NASA internship affirms UAH student’s decision to pursue master’s degree in public affairs


UAH master’s student Ryan Connelly, who is currently a public affairs intern with NASA’s Marshall Space Flight Center, provides his fellow interns with updates on the Space Launch System’s RS-25 engines.

Emmett Givens | NASA

The day is fast approaching when NASA’s Space Launch System (SLS) will embark on deep space exploration missions, including sending astronauts aboard the Orion spacecraft to Mars. Helping to spread the word about this amazing endeavor is Ryan Connelly, a second-year master’s degree student majoring in public affairs at The University of Alabama in Huntsville (UAH). Since the spring, he has been working as an intern at NASA’s Marshall Space Flight Center (MSFC), first in the Public and Employee Communications Office and then with the SLS Strategic Communication Office.

"Right now my goal is to increase awareness about the SLS and get everyone excited about the launch," says Connelly, who grew up in Atlantic City, N.J., before earning his undergraduate degree in business from Stockton University in Galloway, N.J. "But every day I’ve learned something new!"

Connelly had originally intended to pursue a graduate degree in communications, but after meeting with Dr. John Pottenger, chair of UAH’s Political Science Department, he decided public affairs would be a better fit. "He took the time to sit down with me and discuss the program, and really invested in me as a person and not just as a UAH student," he says. It was also with Dr. Pottenger’s support that Connelly was able to pursue the internship with NASA. "There were other options, but I really wanted to work at MSFC."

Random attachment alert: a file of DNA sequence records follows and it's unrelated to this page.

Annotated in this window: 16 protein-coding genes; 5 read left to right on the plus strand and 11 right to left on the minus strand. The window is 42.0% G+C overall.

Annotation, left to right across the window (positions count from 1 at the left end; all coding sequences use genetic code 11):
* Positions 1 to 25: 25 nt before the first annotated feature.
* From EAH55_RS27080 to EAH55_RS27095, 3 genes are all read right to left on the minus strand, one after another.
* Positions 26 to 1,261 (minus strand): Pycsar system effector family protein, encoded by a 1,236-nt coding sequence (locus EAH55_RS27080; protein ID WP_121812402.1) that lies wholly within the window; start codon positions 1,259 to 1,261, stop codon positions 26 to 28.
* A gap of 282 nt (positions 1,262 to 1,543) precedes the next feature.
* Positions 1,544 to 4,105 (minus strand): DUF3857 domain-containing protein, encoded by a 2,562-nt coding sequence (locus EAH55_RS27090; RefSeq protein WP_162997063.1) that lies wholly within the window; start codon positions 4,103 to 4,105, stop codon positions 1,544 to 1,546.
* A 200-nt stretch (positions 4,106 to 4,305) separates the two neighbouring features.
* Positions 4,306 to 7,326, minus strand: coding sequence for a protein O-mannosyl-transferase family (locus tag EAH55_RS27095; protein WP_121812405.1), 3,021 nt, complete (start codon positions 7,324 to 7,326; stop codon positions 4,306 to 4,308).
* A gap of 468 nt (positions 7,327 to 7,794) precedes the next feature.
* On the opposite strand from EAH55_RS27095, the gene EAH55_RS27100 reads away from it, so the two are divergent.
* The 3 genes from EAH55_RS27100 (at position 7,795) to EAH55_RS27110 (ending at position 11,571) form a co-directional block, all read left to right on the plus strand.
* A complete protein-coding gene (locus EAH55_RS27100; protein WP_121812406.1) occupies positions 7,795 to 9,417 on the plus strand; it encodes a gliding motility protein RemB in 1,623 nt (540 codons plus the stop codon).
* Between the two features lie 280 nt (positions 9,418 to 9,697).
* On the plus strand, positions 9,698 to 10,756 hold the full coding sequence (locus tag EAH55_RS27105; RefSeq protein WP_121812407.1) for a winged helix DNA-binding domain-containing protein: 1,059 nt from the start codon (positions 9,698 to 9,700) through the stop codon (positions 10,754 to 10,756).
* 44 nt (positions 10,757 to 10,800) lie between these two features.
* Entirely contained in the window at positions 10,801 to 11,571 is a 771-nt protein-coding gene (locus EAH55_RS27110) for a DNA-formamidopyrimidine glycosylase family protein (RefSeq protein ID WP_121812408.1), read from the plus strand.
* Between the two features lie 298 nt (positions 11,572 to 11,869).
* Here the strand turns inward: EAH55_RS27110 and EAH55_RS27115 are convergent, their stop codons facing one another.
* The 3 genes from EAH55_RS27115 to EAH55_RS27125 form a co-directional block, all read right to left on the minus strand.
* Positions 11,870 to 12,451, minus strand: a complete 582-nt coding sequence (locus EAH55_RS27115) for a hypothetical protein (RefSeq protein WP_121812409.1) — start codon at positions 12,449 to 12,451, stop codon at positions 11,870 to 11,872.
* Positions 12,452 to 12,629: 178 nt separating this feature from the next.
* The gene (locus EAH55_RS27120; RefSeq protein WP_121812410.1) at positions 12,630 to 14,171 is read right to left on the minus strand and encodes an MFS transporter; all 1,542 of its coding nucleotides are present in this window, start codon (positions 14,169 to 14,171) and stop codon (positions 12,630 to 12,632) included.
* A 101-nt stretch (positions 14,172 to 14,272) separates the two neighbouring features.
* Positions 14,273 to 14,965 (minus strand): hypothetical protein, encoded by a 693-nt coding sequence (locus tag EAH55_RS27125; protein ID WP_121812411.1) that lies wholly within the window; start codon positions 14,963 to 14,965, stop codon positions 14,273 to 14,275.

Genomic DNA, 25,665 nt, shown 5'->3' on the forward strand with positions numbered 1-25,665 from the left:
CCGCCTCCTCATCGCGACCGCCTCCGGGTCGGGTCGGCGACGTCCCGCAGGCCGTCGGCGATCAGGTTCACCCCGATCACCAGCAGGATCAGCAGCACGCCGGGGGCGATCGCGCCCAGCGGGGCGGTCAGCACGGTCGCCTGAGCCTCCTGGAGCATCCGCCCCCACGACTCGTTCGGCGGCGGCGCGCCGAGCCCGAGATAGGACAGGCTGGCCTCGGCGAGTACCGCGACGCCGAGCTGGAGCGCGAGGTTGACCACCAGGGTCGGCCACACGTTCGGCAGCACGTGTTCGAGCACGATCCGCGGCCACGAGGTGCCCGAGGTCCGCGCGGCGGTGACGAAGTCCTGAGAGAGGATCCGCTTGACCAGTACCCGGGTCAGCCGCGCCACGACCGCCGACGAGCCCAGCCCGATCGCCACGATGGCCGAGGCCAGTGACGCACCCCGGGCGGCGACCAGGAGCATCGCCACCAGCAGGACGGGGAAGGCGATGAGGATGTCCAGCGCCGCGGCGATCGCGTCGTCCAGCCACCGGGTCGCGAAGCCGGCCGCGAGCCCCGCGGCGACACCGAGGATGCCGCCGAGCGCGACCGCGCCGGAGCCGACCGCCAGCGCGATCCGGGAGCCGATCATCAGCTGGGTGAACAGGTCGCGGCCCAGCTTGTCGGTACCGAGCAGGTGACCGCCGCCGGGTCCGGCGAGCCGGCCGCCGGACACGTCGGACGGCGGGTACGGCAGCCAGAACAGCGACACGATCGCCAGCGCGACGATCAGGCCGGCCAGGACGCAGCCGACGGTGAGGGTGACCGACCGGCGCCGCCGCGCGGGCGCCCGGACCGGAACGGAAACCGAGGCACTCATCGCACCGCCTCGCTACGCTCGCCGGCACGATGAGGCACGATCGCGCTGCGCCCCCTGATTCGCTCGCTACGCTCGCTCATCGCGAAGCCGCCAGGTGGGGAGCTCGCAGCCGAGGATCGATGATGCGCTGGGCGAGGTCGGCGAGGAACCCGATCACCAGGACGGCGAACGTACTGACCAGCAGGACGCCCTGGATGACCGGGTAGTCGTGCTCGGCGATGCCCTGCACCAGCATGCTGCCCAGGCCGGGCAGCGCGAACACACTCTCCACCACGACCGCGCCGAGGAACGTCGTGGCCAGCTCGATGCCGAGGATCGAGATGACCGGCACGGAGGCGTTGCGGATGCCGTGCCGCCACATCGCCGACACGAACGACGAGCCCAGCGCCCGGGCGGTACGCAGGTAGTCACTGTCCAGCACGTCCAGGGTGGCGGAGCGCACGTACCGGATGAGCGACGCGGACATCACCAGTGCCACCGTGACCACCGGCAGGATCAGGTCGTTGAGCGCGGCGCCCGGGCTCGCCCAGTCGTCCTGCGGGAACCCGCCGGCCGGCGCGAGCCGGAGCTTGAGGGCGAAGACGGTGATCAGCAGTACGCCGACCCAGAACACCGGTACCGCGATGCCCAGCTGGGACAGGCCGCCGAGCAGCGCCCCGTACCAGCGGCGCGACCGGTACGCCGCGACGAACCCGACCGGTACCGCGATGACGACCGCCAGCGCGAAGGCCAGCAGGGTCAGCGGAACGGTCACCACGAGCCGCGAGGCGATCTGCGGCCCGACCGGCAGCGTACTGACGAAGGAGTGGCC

As a public affairs intern with the Public and Employee Communications Office, Connelly worked closely with mentor and NASA’s Public Affairs Officer Kimberly Newton. He was tasked with conducting interviews and writing stories for the Marshall Star, the MSFC’s online news outlet, and the homepage. These included pieces on the MSFC’s celebration of World Metrology Day, the importance of measurement accuracy during testing of the SLS, and a profile of the Earth’s lightning capital that he co-wrote with Public Affairs Officer Molly Porter.


The SLS, which will allow astronauts to go further into deep space than ever before, is being built at the MSFC.


"I’ve done interviews for school projects in the past, so I really enjoyed getting out there and talking to people and learning about what they were working on," he says. It was the writing itself that posed more of a challenge. Fortunately, with some guidance from Dr. Pottenger and fellow political science professors Dr. Andrée Reeves and Dr. Shuang Zhao, Connelly was able to "break down and rebuild" his writing style. "They’re pretty strict when it comes to that," he says. "They helped to make sure I didn’t look foolish!"

Since transitioning to the SLS Strategic Communication Office, Connelly’s focus has been on educating himself about the launch system so that he can then share that information with the general public in anticipation of the launch. "It’s going to be most powerful rocket that has ever been built and the one that will further our knowledge of the solar system and deep space. So just to be around that and to see parts of the rocket being built is surreal," he says. "It’s important that everyone knows that those things are being done at MSFC, so we’ve put together articles, brochures, posters, infographics, and much more letting them know."

That portion of his internship will come to an end in early August, when Connelly will return to taking classes full time at UAH. Once he graduates, however, he hopes that his degree and his real-world experience will lead to a full-time position with the space agency. "The internship affirmed for me that public affairs is something I want to pursue," he says. "I’d love to stay at MSFC – the team members there make it a great place to work – but I’d work anywhere for NASA!"


UAH Department of Political Science